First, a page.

I woke in the middle of the night to a phone call from a good friend. I forgot to turn off my phone before going to bed, but I'm glad I kept it on. She's going through some harsh realizations concerning the people closest to her, friends she has noticed are not really friends at all. "I'm not going to lose you," she said with conviction, "I need you." And I told her I needed her as well, which got me to thinking about friendships. Lately, it seems like all around me conflicts have been arising--with my friends and their friends and even myself and mine. These conflicts are the result of a continued lack of good judgment, miscommunication and perhaps even the stubbornness of not wanting to break out of a pattern. So at what point do we realize that we're better off without them?
Sitting with my legs tucked in on the floor of my bedroom, I grabbed a pen and my Moleskine. I wrote down my thoughts and confessions to try and create my own aphorisms regarding this issue. I looked up at my bookshelf and reached for Monica De La Torre's collection of poems, "Talk Shows." Its bright orange cover had caught my eye as it sat nestled between other books of black and gray bindings. I flipped open to a random page and read Pattern Recognition. All throughout the poem are single lines among full stanzas. The stanzas reveal (to me) a bitter disconnection of remembered images and the distraction of the lessons learned whereas the single lines insert declarative statements of her own perceived facts regarding relationships of any kind. One of these lines, on the page I had opened to (the poem is three pages long) read:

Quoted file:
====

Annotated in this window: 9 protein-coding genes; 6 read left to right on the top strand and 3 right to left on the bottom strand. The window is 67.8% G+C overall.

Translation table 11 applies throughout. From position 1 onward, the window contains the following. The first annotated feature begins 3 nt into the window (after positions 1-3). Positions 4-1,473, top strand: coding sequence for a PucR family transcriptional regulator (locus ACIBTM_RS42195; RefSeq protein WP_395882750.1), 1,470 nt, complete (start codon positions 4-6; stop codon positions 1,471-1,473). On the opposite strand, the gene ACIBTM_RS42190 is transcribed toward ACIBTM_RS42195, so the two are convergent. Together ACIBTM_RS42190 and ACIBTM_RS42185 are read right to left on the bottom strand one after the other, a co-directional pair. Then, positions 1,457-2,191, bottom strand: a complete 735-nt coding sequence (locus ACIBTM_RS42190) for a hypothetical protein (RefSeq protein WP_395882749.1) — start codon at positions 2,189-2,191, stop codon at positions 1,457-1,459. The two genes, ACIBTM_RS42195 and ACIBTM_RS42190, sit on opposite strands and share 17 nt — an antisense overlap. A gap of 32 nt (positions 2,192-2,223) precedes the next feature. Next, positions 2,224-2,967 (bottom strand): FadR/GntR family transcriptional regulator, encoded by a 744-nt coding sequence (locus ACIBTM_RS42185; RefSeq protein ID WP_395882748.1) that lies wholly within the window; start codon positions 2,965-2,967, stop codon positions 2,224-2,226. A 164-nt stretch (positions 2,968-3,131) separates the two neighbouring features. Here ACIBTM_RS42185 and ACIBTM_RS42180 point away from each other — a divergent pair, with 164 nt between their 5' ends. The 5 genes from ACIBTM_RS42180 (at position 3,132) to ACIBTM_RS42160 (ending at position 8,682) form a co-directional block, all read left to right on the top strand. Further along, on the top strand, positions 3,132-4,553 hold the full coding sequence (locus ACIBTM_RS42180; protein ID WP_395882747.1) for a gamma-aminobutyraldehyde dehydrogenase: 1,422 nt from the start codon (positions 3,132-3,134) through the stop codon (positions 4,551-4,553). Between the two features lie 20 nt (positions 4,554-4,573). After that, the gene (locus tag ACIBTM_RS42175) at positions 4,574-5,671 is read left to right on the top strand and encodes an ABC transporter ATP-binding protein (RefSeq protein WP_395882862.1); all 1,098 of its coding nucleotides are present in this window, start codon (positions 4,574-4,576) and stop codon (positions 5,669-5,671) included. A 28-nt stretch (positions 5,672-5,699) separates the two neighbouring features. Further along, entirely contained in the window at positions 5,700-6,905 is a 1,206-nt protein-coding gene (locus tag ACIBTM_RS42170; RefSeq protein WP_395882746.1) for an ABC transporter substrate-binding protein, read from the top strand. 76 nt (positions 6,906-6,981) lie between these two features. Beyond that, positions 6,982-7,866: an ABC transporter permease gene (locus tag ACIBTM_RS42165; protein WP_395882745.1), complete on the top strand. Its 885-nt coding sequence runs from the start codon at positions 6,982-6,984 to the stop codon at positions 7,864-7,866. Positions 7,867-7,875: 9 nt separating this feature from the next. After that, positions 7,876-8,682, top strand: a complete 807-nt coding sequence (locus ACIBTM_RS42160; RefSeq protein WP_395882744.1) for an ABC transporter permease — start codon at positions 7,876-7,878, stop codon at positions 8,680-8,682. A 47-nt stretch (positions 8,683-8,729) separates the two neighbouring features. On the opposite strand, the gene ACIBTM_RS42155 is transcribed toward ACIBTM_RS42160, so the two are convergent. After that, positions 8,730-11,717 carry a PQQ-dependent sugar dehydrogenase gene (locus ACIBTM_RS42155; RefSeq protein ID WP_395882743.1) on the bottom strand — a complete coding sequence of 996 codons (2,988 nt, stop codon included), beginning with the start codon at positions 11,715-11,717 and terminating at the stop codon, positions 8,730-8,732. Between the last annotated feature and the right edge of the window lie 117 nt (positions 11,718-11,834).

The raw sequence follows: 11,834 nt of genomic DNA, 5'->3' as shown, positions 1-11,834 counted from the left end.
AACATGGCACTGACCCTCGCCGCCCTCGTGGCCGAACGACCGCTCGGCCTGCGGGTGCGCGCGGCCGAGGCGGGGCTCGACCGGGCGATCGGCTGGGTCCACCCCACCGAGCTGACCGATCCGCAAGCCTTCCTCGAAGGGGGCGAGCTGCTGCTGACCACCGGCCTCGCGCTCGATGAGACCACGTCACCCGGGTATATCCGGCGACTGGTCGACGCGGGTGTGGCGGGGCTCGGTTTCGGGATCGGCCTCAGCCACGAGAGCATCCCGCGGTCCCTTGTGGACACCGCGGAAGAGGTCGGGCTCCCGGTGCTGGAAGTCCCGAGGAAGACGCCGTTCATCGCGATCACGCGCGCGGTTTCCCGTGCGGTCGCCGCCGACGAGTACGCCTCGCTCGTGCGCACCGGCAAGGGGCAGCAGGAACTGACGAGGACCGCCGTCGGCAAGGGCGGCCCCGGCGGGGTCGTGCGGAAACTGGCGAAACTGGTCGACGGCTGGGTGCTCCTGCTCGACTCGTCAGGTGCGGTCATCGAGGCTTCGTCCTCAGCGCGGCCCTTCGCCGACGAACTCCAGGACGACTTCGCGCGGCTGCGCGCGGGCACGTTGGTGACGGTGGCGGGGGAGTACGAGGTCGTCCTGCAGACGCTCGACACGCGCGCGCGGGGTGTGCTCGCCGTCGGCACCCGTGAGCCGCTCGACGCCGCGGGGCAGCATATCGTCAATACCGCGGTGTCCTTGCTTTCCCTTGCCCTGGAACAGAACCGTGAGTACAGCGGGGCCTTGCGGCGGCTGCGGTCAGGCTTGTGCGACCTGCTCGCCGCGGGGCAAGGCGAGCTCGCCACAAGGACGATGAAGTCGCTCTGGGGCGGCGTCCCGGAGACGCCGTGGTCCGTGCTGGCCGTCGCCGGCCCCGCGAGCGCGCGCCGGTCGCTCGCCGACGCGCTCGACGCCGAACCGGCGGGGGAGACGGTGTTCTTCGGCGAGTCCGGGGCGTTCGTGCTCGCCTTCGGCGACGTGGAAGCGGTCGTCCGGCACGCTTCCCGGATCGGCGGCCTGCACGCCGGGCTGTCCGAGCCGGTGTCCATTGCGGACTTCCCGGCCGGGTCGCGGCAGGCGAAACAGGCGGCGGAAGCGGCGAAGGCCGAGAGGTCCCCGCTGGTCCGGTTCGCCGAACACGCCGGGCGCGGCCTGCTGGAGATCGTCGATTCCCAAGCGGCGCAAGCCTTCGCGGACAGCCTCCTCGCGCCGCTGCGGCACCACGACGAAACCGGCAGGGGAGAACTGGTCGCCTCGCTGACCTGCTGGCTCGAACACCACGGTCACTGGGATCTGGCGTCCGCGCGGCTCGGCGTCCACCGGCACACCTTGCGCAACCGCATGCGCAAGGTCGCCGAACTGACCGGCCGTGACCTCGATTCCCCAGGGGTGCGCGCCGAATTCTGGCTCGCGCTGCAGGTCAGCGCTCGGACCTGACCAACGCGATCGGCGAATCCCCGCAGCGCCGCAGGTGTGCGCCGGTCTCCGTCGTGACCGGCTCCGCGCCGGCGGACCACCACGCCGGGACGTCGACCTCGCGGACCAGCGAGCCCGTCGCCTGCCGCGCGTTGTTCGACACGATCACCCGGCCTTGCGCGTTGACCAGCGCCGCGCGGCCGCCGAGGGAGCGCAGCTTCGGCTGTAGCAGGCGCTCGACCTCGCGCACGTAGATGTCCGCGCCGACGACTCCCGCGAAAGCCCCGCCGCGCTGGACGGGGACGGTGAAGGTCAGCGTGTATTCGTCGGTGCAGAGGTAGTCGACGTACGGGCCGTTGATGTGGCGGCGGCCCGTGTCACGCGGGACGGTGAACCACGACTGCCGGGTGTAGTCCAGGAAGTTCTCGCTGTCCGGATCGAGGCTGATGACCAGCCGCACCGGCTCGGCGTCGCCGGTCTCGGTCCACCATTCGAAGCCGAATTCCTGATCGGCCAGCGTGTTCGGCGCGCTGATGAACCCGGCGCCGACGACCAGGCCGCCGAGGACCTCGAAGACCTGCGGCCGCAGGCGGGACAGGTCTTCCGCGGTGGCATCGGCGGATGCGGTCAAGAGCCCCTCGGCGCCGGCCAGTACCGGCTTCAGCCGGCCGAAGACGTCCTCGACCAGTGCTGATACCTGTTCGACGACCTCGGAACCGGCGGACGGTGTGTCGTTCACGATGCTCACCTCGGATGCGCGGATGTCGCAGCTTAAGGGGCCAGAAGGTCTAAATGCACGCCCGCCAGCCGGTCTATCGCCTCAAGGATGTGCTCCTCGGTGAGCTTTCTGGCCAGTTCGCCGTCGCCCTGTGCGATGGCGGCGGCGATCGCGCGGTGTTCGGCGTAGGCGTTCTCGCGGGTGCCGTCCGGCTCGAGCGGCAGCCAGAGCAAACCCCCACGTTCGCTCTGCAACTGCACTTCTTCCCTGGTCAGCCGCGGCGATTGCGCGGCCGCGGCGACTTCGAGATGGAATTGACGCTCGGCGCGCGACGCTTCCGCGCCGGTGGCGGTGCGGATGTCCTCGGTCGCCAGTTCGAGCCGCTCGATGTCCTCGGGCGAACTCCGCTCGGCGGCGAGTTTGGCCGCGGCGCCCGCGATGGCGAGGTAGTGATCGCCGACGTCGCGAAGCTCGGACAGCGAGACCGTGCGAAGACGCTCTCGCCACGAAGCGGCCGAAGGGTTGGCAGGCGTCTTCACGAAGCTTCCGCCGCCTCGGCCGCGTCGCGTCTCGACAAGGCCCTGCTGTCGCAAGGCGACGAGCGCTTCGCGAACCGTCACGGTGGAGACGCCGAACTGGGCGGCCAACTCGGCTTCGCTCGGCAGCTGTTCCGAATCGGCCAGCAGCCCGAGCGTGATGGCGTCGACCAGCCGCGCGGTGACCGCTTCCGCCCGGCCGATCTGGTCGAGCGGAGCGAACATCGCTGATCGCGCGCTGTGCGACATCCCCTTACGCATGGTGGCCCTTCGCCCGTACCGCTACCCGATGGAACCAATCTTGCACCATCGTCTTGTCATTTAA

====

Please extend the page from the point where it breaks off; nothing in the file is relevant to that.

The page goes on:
Some souvenirs pierce the space where daily thoughts fit organized. (45)
I'm not going to share my interpretation of that line but it really stopped me. With ten perfectly placed words De La Torre captures an honest truth that I think apply differently to each person who reads it. Everything about our daily lives is cyclical, from the routine executed in the morning, our jobs, our chores, and even the season's changing marked by dying leaves. Also in the mix of this cycle are the people we keep near, who color and perpetuate the cycle. Do we continue on and again convince ourselves that next time will be different or do we sever the ties that bind and choose a different color?